#JournovationTour NYC Stop 1: The New York Times – Snow Fall

This is part of a five-part report on my summer #JournovationTour of innovative digital journalism outfits and startups. The first stop on my tour was The New York Times.

In April at ISOJ, I heard a talk about Snow Fall by New York Times graphic artist Hannah Fairfield, and I wanted to learn more about how that groundbreaking package was put together so that we as journalism educators can guide students in that direction. She connected me with sports graphics editor Joe Ward (pictured above) and programmer Jacky Myint, who did all of the Jquery programming that made it possible.

There are a lot of things about Snow Fall that make it an example of great digital journalism, but what struck me most was two things: 1) the way in which the interactive elements pull you through and, in the style of a good novel, remove the fatigue that sets in with some long-form pieces; and 2) the degree of integration between the text and interactive elements. You can see examples of both in the chapter, The Descent Begins.

As you scroll down the page, you eventually get to a graphic of a mountain. As each skiier’s experience is described in the story, the person’s name is highlighted and you see the skiier’s path down the mountain.

Being semi-tech myself, I asked Jacky how this was accomplished without relying on something like Flash. It turns out that she once specialized in ActionScript, which she learned while earning a Masters in Fine Arts from Parsons, but as Flash went out of style she refocused on HTML, CSS and JQuery. Many of the scroll-based effects in Snow Fall are coded in Jquery using the Reel.js plugin. Commonly used in advertisements, the Reel.js plugin is described as an alternative to Flash and Java for creating 360-degree object movies, vistas and panoramas.

I know that’s a lot of geekspeak. For what it’s worth, I’ve asked Jacky if she can provide some easy tips for journalists who aren’t hard-core programmers who want to create their own scroll-based events and stories like this. She hasn’t answered yet so I take that as a sign that I’m oversimplifying the question. In other words, to do something like this you really need to work side by side with an experienced JQuery programmer.

NYT Graphics editor Joe Ward showing the parallax scrolling features of Snow Fall.

NYT Graphics editor Joe Ward showing the parallax scrolling features of Snow Fall.

And that gets to the much more interesting and actionable takeaway. The reason Snow Fall is an integrated experience is because not a single word was written before an interdisciplinary team was brought together, according to Joe Ward. “Designers were brought in very early,” Ward told me. “John Branch interviewed everyone in the story, came back and said ‘we have a lot of good stuff here.’ We got together and agreed, ‘Let’s not make it a story with lots of multimedia options. Let’s make it as seamless as possible.’ ”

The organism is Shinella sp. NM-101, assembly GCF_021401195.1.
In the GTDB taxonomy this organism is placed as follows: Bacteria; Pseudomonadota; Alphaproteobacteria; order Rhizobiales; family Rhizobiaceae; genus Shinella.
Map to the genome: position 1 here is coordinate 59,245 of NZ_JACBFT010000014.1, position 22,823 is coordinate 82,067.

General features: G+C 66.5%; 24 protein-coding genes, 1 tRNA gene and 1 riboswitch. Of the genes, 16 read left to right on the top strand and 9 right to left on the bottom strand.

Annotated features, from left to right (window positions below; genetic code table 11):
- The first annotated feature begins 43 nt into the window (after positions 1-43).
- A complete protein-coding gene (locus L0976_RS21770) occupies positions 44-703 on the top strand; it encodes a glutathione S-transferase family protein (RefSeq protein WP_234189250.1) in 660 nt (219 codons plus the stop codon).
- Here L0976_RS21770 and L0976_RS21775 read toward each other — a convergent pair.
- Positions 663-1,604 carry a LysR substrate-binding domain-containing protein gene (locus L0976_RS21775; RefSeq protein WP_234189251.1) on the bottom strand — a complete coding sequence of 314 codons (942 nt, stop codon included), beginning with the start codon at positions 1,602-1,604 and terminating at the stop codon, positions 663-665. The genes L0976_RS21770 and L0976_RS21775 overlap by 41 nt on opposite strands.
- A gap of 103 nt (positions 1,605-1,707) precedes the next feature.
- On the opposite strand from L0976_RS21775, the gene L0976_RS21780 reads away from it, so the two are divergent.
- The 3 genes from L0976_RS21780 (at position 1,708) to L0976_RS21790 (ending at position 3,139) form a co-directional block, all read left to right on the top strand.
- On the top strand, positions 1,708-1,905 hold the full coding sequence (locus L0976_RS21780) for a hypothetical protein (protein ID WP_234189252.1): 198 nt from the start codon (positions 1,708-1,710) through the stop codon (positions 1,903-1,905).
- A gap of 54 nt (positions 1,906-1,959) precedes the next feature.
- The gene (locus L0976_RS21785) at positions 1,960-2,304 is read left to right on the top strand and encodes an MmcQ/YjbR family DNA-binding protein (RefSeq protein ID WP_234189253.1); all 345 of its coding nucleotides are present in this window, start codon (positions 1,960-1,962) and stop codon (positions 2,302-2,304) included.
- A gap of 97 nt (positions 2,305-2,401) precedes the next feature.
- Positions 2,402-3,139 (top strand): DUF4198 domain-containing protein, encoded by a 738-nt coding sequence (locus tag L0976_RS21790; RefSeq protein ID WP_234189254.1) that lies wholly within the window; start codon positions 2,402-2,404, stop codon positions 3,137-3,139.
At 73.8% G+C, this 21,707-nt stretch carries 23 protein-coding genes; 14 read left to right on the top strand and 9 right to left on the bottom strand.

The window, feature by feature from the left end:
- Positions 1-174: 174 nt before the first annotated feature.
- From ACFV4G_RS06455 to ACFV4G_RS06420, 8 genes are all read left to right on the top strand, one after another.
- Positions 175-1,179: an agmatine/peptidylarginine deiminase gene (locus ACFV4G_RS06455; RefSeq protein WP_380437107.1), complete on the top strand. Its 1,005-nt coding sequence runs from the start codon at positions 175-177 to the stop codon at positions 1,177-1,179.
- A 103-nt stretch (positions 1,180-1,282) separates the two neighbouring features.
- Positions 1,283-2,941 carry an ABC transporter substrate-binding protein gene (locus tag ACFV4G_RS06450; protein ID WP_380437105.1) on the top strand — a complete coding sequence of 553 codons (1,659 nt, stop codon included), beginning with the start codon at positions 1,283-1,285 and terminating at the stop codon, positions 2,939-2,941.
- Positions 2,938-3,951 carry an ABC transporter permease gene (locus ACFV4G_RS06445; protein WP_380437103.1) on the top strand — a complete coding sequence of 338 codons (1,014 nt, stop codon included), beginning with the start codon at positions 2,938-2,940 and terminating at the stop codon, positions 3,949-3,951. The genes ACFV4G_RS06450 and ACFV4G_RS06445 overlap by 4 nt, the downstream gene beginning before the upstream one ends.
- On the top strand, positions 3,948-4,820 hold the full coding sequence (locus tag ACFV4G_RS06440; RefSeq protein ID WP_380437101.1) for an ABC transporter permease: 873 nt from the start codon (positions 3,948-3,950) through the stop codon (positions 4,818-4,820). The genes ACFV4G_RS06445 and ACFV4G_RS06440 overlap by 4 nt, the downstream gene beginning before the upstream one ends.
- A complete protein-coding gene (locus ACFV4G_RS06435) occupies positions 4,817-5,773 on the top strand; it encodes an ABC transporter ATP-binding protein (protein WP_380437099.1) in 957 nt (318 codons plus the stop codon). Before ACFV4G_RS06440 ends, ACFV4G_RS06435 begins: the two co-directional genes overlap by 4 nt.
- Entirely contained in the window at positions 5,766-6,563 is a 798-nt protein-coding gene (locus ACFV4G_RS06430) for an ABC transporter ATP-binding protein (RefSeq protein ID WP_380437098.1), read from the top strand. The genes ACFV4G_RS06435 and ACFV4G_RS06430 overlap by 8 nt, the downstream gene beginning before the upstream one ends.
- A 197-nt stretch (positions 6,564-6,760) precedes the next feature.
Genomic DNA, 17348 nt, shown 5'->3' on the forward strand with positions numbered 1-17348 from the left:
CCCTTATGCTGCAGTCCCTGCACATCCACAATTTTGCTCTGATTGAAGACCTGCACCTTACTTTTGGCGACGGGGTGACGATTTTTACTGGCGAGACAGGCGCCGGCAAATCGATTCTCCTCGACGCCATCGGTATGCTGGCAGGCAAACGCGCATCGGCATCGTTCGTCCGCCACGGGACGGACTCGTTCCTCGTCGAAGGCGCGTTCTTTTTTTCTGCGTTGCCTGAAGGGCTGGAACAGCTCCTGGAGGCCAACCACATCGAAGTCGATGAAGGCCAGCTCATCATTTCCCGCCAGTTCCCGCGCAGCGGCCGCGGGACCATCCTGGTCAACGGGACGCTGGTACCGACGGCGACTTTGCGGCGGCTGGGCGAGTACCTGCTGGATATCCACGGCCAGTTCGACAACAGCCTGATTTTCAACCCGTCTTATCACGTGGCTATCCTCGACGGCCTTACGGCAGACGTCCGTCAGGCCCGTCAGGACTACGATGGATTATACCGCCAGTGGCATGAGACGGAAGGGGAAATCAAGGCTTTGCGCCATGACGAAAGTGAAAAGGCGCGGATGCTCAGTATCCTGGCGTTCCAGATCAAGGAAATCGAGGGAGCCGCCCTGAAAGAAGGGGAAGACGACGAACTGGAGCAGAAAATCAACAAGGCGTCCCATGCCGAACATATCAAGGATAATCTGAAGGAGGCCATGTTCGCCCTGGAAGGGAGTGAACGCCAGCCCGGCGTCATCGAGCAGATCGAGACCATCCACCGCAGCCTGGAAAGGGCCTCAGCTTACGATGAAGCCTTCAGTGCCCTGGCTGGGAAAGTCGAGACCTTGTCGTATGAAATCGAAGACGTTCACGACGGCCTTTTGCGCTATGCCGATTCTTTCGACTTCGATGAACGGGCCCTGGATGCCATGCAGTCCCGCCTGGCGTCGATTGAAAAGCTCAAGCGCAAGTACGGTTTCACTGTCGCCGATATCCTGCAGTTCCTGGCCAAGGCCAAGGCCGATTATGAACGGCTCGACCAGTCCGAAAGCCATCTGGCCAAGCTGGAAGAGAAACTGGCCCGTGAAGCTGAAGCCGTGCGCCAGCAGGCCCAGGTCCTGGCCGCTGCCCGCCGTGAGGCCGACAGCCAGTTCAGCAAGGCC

And that’s exactly what they did.

But there’s another interesting back story to what made that decision easier. There used to be three departments, Graphics, Multimedia and Interactive News, with overlapping focus, and they sometimes competed for attention and resources. After one department disappeared due to the departure of a team member, the programmer was suddenly working side by side with a 3D animator and the traditional organizational barriers to collaboration disappeared.

Putting internal collaboration ahead of competition is the key lesson from Snow Fall. As Ward said, “No one person on the team could have done this story. It required all of us.”

So you hear that, digital news editors? Get your disparate teams together at the beginning of a story, not the end. Maybe even combine departments or, at the very least, create interdisciplinary teams that are ready to jump on a big story from day one. Otherwise you will end up with something like this whimsical example from the Time’s Aaron Pilhofer of how Snow Fall would have looked without an integrated approach. Or you’ll produce a nice, but not very interactive, video like the Times’ Punched Out.

Those are my takeaways from the New York Times visit. Thank you to Joe Ward and Jacky Myint for taking time out of their busy schedules to talk with me. I know our students at Newhouse would love to hear more!

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